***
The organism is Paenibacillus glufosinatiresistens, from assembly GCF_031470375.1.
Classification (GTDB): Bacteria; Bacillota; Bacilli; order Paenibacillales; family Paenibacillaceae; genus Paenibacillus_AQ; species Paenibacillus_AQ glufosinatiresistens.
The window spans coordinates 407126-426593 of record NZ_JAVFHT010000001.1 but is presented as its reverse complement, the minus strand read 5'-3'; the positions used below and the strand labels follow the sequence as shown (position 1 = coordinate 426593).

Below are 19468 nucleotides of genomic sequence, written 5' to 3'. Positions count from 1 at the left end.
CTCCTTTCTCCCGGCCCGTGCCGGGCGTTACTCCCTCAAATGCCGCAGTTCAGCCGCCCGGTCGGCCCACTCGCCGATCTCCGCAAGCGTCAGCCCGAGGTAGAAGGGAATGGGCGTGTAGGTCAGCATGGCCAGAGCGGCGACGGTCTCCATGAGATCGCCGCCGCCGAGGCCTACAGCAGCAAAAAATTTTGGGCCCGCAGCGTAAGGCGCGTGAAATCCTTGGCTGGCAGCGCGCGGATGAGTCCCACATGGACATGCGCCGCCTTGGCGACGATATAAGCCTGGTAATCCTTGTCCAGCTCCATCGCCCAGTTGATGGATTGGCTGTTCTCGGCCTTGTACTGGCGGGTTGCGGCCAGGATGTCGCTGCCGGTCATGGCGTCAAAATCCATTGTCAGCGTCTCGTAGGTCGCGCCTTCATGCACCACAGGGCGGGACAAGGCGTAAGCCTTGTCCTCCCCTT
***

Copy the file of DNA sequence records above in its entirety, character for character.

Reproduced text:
The organism is Paenibacillus glufosinatiresistens, from assembly GCF_031470375.1.
Classification (GTDB): Bacteria; Bacillota; Bacilli; order Paenibacillales; family Paenibacillaceae; genus Paenibacillus_AQ; species Paenibacillus_AQ glufosinatiresistens.
The window spans coordinates 407126-426593 of record NZ_JAVFHT010000001.1 but is presented as its reverse complement, the minus strand read 5'-3'; the positions used below and the strand labels follow the sequence as shown (position 1 = coordinate 426593).

Below are 19468 nucleotides of genomic sequence, written 5' to 3'. Positions count from 1 at the left end.
CTCCTTTCTCCCGGCCCGTGCCGGGCGTTACTCCCTCAAATGCCGCAGTTCAGCCGCCCGGTCGGCCCACTCGCCGATCTCCGCAAGCGTCAGCCCGAGGTAGAAGGGAATGGGCGTGTAGGTCAGCATGGCCAGAGCGGCGACGGTCTCCATGAGATCGCCGCCGCCGAGGCCTACAGCAGCAAAAAATTTTGGGCCCGCAGCGTAAGGCGCGTGAAATCCTTGGCTGGCAGCGCGCGGATGAGTCCCACATGGACATGCGCCGCCTTGGCGACGATATAAGCCTGGTAATCCTTGTCCAGCTCCATCGCCCAGTTGATGGATTGGCTGTTCTCGGCCTTGTACTGGCGGGTTGCGGCCAGGATGTCGCTGCCGGTCATGGCGTCAAAATCCATTGTCAGCGTCTCGTAGGTCGCGCCTTCATGCACCACAGGGCGGGACAAGGCGTAAGCCTTGTCCTCCCCTT